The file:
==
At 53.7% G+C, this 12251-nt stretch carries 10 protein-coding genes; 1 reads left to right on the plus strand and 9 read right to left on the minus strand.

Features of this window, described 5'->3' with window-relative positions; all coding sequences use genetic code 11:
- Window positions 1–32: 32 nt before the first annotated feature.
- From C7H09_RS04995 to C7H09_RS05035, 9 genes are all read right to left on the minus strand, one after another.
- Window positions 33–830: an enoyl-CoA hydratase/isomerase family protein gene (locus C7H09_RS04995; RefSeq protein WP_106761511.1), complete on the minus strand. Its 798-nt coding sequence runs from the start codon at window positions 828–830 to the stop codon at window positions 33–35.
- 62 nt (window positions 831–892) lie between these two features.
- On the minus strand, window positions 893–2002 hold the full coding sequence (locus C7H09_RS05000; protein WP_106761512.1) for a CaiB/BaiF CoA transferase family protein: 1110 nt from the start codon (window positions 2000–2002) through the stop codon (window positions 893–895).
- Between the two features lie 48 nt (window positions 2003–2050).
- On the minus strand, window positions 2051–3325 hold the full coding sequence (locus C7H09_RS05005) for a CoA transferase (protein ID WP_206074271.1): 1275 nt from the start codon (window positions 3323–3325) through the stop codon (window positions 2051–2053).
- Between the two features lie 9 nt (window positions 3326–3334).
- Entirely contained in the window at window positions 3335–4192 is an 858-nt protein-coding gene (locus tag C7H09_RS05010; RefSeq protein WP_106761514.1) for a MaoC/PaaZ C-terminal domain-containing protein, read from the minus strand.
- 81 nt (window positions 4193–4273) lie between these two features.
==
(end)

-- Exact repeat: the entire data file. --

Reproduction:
At 53.7% G+C, this 12251-nt stretch carries 10 protein-coding genes; 1 reads left to right on the plus strand and 9 read right to left on the minus strand.

Features of this window, described 5'->3' with window-relative positions; all coding sequences use genetic code 11:
- Window positions 1–32: 32 nt before the first annotated feature.
- From C7H09_RS04995 to C7H09_RS05035, 9 genes are all read right to left on the minus strand, one after another.
- Window positions 33–830: an enoyl-CoA hydratase/isomerase family protein gene (locus C7H09_RS04995; RefSeq protein WP_106761511.1), complete on the minus strand. Its 798-nt coding sequence runs from the start codon at window positions 828–830 to the stop codon at window positions 33–35.
- 62 nt (window positions 831–892) lie between these two features.
- On the minus strand, window positions 893–2002 hold the full coding sequence (locus C7H09_RS05000; protein WP_106761512.1) for a CaiB/BaiF CoA transferase family protein: 1110 nt from the start codon (window positions 2000–2002) through the stop codon (window positions 893–895).
- Between the two features lie 48 nt (window positions 2003–2050).
- On the minus strand, window positions 2051–3325 hold the full coding sequence (locus C7H09_RS05005) for a CoA transferase (protein ID WP_206074271.1): 1275 nt from the start codon (window positions 3323–3325) through the stop codon (window positions 2051–2053).
- Between the two features lie 9 nt (window positions 3326–3334).
- Entirely contained in the window at window positions 3335–4192 is an 858-nt protein-coding gene (locus tag C7H09_RS05010; RefSeq protein WP_106761514.1) for a MaoC/PaaZ C-terminal domain-containing protein, read from the minus strand.
- 81 nt (window positions 4193–4273) lie between these two features.